uropean markets look set to open slightly higher this morning, helped by yet another record finish for the S&P500, and a decision by Chinese authorities to help underpin their economy by speeding up infrastructure spending on railways, while all eyes here remain fixed on this afternoon’s ECB meeting and press conference.
This week’s decline in EU inflation has once again increased calls for the ECB to outline further steps at easing monetary policy this week, particularly in light of Bundesbank President Jens Weidmann’s comments last week about the prospects of some form of QE. The shift in tone has been seized upon as evidence that the ECB might be on the brink of a seismic move in policy.
This seems highly unlikely judging by the reaction of the currency markets
that quite rightly see it as more evidence of the ECB’s impotence when it comes to monetary policy compared to the US Fed and the Bank of England.
While current price pressures may well be weak, they are largely as a result of falling energy prices, which is not necessarily a bad thing, something a lot of commentators appear to be overlooking.
That’s not to say that there isn’t a deflation problem in Europe, there is, but there’s not much the ECB can do about it given the massive disparity in unit labour costs across the region.
The perception for now is that last week’s intervention by Weidmann is the latest attempt by the ECB to try and keep a lid on the current strength in the euro and nothing more, an attempt that was quickly undone by recent comments from Fed Chair Janet Yellen earlier this week, in an apparent clarification of remarks she made last week, when she reinforced the Feds commitment to extraordinary policy “for some time to come”, citing considerable spare capacity or “slack” in the US economy, as “taper” gives way to “slack” as the new buzzword in the global economy.
So what to expect for today given the current economic backdrop, as calls for further action increase.
The consensus still remains for rates to remain on hold, but it is slowly shifting to some form of action with some predicting a cut of 0.15% in the headline rate and a negative deposit rate. This still seems unlikely at this stage, and even if implemented would have little lasting effect after the surprise factor had been digested.
On the subject of a negative deposit rate, the implementation of such a measure could well do far more harm than good, particularly with so many European banks already struggling for profitability and looking to build up their balance sheets in preparation for the upcoming “Asset Quality Review” so that they can pass the ECB mandated stress tests due later this year.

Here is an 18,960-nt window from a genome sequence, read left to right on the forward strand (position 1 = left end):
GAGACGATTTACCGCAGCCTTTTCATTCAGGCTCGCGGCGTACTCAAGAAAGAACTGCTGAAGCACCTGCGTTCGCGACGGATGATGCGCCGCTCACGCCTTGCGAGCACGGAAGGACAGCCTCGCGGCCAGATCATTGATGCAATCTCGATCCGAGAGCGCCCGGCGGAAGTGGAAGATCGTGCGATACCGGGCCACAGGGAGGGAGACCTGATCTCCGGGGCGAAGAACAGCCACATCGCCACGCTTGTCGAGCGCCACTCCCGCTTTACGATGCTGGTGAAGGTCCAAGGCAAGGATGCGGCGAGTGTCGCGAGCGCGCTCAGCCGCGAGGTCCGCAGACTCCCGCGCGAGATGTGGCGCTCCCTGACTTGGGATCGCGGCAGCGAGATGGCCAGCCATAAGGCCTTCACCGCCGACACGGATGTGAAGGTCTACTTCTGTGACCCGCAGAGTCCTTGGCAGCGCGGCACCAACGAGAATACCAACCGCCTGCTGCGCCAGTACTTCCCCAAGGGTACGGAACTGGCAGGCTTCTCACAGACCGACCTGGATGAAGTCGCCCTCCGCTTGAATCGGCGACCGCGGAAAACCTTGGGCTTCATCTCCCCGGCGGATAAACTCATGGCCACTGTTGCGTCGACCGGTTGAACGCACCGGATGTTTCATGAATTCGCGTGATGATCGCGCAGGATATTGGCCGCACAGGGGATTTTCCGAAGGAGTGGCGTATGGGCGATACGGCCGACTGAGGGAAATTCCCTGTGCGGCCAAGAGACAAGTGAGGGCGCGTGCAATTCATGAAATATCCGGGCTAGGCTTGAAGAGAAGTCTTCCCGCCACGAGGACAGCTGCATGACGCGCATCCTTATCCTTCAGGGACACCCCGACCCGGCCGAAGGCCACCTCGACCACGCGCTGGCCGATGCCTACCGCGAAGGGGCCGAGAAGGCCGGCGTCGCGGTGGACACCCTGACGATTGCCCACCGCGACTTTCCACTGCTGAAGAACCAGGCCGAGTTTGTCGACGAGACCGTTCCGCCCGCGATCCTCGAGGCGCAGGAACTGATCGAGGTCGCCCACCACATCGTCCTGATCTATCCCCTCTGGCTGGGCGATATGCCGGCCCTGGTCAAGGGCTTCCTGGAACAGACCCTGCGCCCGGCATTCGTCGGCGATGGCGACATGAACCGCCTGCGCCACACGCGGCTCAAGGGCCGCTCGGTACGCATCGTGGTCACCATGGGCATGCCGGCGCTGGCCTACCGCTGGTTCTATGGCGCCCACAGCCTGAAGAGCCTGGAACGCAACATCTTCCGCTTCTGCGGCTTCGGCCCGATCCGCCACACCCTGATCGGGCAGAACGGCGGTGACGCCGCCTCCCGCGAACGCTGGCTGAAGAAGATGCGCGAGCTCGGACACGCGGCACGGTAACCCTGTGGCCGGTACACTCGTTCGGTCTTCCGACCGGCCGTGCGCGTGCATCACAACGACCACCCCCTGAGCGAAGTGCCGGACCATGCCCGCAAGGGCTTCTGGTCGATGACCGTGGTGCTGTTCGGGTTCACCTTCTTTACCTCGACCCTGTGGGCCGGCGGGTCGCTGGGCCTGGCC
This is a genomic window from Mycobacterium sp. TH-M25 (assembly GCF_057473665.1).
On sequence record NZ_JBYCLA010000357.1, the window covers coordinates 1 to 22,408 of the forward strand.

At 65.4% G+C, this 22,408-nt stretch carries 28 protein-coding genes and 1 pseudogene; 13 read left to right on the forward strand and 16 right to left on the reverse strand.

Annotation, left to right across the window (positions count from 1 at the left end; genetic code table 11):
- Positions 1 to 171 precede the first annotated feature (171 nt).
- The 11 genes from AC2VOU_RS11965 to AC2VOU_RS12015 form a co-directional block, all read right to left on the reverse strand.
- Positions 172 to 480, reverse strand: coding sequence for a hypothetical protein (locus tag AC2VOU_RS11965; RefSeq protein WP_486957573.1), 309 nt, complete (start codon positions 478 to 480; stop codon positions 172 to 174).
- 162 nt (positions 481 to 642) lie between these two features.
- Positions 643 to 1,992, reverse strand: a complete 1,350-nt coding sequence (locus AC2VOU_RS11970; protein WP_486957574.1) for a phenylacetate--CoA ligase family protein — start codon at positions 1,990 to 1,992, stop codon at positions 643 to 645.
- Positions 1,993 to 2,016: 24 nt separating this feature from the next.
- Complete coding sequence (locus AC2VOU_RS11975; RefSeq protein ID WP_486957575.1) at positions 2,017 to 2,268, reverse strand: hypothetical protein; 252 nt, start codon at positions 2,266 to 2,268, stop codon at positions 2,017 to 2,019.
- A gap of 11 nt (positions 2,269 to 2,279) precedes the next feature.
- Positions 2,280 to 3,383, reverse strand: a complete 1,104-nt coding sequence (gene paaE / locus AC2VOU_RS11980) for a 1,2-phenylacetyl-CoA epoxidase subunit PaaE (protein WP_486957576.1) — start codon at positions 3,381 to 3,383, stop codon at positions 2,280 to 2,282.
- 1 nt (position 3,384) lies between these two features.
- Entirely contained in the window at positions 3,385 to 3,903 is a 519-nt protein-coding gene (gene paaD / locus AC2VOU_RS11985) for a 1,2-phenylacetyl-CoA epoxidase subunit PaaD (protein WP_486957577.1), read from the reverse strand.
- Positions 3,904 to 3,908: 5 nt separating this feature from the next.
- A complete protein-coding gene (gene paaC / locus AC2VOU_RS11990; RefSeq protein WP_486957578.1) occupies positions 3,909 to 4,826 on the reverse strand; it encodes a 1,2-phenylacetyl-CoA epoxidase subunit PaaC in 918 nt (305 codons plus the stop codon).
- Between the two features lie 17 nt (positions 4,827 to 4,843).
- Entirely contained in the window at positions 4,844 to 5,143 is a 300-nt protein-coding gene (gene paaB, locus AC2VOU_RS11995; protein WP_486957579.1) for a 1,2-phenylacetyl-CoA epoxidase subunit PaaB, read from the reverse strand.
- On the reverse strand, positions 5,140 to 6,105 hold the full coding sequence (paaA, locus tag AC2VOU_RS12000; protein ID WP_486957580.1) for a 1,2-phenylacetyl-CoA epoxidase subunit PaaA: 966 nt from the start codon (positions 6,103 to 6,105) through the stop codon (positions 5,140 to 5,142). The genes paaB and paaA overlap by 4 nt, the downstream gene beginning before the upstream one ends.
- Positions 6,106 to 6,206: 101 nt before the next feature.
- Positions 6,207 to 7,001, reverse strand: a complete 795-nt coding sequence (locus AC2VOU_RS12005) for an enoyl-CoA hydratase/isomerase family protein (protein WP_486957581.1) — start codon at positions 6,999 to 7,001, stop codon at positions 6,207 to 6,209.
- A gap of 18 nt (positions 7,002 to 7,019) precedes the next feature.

While one might consider such a move it is hard to see how much difference it would make in the context of the current economic climate in Europe, which, while still weak remains more positive than negative on the economic activity front, unemployment notwithstanding.
When coming to a decision one should also consider last month’s economic assessment of conditions in the euro area, which pointed to consistent below target inflation, but no deflation threat, a stance reiterated by ECB President Draghi last week, where he once again compared the euro area to an “island of stability.”
This doesn’t sound like someone about to embark on further easing measures, particularly given that recent economic data continues to encourage, deflation concerns notwithstanding.
As such it will be Mr Draghi’s press conference that will dictate how markets move in the aftermath of today’s decision.
Furthermore, any action this week would be tantamount to admitting that last months newly announced growth and inflation forecasts, would probably need revising.
This week’s European manufacturing PMI’s were more good than bad and today’s services PMI’s are also expected to paint a similar picture, with Spain services PMI’s expected to show a modest improvement to 54.1, and Italian, French and German expected to stabilise around their February levels, well above 50.
Over half way through the week, and today we have Tate and Lyle releasing their Full year 2013/2014 trading update.
What will be particularly interesting about this update is that the firm released its Q3 update back in February, and it came in worse than expected. Falling prices of sucralose driven by competition in China has meant the firm is getting less for its unit costs in terms of revenue, squeezing it’s profit margins. This is worrying for a firm who not that long ago was relegated to the FTSE
250 like a naughty school child having lost nearly 23% of its share price over the last 12 months.
It is possible that Q4 could have been surprisingly strong, and that these full year results will be passable with their non sucralose businesses despite the increased competitive landscape. They are diversifying their group, having acquired Winway Biotechnology last month, but not enough positive sentiment is swaying the brokers at this stage.
In general, they received hold ratings across the board, with price targets of 900p coming from Deutsche, but a target of 740p from Societe Generale – so the uncertainty extends through the analysts and brokers right through to the investors. The stock therefore dropped nearly 1% on the final bell yesterday to close at 650.5p- inching closer toward that 52-week low of 618.5p seen earlier in the month.
Also in focus is Dunelm (Q3 Trading), Booker Group (Q4 Interim) and Hyder Consulting (Pre-Close Trading statement).
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